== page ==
View Full Version : Colt 1849 Pocket
February 27, 2011, 05:23 PM
I recently inherited this Colt model 1849 Pocket pistol and I was wondering if anyone knows anything about it. I know nothing, so the smallest bit of info helps. Thank You...
February 27, 2011, 05:33 PM
Welcome to TFL, seems like you've got a black powder revolver with matching serial numbers (more desirable to a collector should you decided to sell).
I think its a .31 caliber, its in less than perfect shape but still worth quite a bit. Its value is determined by the percentage of its original finish that is still intact. In addition, the percentage of wood finish, and cracks and such in the grips need to be considered.
Im sure one of the other members here can give you some more specific details on its history and value.
February 27, 2011, 08:39 PM
:)Welcome to the forum - you've got a nice "heirloom"! Below is a link to one that is listed on GunBroker right now. You can take a look at the photos and see how it compares with yours. In my own opinion, I feel the one in the link is priced fairly for what it is. If you do a search on GunBroker or other auction sites, you will probably find a few and the prices will be all over the place. Just remember that asking price is not necessarily what the value of a gun is. Don't misunderstand me - I'm not knocking anybody. But, with the economy the way it is, it has affected prices of guns like anything else. I've been liquidating some of my collection of antique guns and it is definately a "buyer's market" like anything else. I hope that if you pistol has sentimental value to you, you'll keep it in the family where it belongs. At any rate, best of luck to you!
February 28, 2011, 12:25 AM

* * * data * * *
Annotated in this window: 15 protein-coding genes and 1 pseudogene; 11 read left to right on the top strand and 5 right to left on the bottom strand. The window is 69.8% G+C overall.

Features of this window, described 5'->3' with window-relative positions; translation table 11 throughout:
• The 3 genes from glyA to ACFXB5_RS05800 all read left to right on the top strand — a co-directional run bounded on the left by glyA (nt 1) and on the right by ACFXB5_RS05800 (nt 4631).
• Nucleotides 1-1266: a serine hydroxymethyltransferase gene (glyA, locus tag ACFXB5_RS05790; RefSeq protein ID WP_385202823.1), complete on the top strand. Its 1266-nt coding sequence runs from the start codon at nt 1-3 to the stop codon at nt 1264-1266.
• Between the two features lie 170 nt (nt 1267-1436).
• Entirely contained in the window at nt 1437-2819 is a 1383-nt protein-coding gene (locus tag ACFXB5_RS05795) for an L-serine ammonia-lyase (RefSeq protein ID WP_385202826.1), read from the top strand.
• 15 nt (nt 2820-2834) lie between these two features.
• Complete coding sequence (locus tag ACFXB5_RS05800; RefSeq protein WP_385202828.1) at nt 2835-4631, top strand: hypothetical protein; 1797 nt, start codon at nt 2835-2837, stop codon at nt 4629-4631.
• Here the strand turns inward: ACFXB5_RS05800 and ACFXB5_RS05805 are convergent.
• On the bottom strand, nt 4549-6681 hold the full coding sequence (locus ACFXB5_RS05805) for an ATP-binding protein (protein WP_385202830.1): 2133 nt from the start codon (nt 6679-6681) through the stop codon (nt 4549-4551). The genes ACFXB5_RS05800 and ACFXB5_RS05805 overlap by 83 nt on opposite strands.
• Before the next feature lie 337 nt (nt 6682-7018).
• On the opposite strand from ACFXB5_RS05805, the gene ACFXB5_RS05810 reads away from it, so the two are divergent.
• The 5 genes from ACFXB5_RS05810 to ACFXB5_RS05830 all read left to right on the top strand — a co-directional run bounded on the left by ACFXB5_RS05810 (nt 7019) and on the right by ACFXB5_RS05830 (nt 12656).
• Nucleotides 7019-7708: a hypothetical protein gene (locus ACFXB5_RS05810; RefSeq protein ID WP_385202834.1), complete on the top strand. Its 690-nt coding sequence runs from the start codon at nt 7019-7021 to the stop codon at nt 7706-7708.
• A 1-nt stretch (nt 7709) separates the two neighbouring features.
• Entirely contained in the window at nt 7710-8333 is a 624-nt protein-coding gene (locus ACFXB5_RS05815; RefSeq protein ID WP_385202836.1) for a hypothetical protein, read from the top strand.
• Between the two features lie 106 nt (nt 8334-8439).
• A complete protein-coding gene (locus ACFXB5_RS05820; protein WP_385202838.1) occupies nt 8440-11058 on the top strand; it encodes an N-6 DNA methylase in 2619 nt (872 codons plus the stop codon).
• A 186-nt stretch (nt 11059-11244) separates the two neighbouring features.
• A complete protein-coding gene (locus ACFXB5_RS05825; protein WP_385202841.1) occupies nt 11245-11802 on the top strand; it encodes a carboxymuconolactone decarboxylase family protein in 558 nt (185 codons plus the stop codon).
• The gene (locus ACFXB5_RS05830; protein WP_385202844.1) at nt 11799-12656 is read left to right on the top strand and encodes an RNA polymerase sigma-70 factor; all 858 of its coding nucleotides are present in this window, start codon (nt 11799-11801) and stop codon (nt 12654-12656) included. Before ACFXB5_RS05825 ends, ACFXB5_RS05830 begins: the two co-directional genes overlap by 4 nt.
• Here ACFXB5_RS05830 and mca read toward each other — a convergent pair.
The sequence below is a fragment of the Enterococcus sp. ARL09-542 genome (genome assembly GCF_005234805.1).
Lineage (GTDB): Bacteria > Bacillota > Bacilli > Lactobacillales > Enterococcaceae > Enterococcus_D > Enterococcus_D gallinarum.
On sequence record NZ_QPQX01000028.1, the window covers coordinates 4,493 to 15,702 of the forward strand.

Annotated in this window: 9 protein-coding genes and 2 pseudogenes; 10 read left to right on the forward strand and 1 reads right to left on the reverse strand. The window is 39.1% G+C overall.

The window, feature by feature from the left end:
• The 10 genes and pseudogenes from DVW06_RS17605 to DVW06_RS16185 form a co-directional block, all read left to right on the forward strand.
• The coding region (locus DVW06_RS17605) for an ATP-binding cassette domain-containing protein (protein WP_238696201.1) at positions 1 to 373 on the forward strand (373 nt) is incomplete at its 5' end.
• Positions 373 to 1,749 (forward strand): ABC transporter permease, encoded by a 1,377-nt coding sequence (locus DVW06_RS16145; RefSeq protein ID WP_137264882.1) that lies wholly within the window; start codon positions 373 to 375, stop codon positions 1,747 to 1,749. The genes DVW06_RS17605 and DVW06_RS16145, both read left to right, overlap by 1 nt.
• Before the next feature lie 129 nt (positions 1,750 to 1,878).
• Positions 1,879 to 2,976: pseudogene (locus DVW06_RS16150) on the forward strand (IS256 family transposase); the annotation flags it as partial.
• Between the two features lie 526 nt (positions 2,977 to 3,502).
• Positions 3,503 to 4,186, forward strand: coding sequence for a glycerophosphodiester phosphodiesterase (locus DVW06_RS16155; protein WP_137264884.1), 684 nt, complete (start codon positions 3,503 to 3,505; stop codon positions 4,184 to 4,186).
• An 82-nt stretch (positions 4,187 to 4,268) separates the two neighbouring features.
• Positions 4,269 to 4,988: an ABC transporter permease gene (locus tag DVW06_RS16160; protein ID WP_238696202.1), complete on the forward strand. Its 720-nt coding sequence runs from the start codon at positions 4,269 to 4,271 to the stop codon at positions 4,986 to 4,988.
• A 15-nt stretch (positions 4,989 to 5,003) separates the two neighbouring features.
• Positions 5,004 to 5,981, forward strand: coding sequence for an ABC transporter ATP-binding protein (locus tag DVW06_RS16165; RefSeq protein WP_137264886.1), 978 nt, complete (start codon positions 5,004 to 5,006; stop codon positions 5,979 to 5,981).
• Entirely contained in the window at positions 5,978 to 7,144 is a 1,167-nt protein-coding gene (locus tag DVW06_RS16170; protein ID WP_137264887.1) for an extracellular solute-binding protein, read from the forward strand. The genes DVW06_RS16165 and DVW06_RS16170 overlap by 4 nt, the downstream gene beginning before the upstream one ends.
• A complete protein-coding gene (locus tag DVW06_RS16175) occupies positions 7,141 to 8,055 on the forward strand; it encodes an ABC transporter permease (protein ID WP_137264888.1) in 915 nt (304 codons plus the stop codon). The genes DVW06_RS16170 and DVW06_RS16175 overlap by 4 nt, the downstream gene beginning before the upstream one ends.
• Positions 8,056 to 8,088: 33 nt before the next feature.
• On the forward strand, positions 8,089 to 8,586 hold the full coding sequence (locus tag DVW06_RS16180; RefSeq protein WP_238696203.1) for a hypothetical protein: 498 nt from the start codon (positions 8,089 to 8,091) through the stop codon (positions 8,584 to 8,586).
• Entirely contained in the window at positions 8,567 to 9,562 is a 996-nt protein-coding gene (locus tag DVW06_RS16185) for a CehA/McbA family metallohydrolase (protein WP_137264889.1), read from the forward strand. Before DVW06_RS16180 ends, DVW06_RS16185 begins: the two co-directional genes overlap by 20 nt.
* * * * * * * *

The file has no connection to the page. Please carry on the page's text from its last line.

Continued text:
Assuming its a Colt--it should say so on the top of the barrel, then it was built in 1852. Should be marked "31 cal" on the left side of the frame just below the front of the cylinder. Cylinder should have the same number as the frame stamped in the area seen on the left hand photo (but the photo is too blurry to see). This is a civilian market pistol with no apparent history. Hard to say for sure from yur pics, but there does not appear to be any silver on the grip frame or trigger guard. Brass has a nice aged patina. What is its mechanical condition? Can it be cocked? Does the cylinder move? (I notice it has some wer on the cylinder in an unusual place). What is the condition of the interior of the barrel? All these things will effect value. Find an antiques gun dealer in your area to have a look.
February 28, 2011, 12:28 AM
All I know is it is a .31 Caliber
February 28, 2011, 10:11 AM
At first look it appears to be an original 49'er. The serial numbers look like the original font. A photo of the top of the barrel and a close up of the left side of the frame would confirm this. It could also be a defarbed Italian.
February 28, 2011, 03:32 PM
I see none of the markings that appear on real Colt guns. I think it's a defarbed repro. As such it's value is <$50
February 28, 2011, 08:55 PM
Im sorry I cant post a pic of the top of the barrell and the left side because I dont have access to the gun right now but I can post some next week. the top of the barrel looks pretty legit compared to some other colts I have. As for the left side, I would have to look at it again because I cant do it from memory.
February 28, 2011, 09:26 PM
You have already posted a fairly good picture of the left side.....I do not see the Colt's Patent stamping on the forward part of the frame, not the .31 Cal stamp on the aft end of the trigger guard. Compare your markings to this gun....http://www.gunbroker.com/Auction/ViewItem.aspx?Item=217839469#DESC
March 1, 2011, 09:17 AM
Like junkman said, no patient mark or caliber marking. These can be worn away after 150 years but I don't see that kind of wear on the rest of the revolver. The screw heads all look to be fairly new condition, could be replaced. Even as a defarbed example it's worth $250-300 bucks. These sell well on gunbroker as long as you claim them as a defarb.
vBulletin® v3.8.7, Copyright ©2000-2013, vBulletin Solutions, Inc.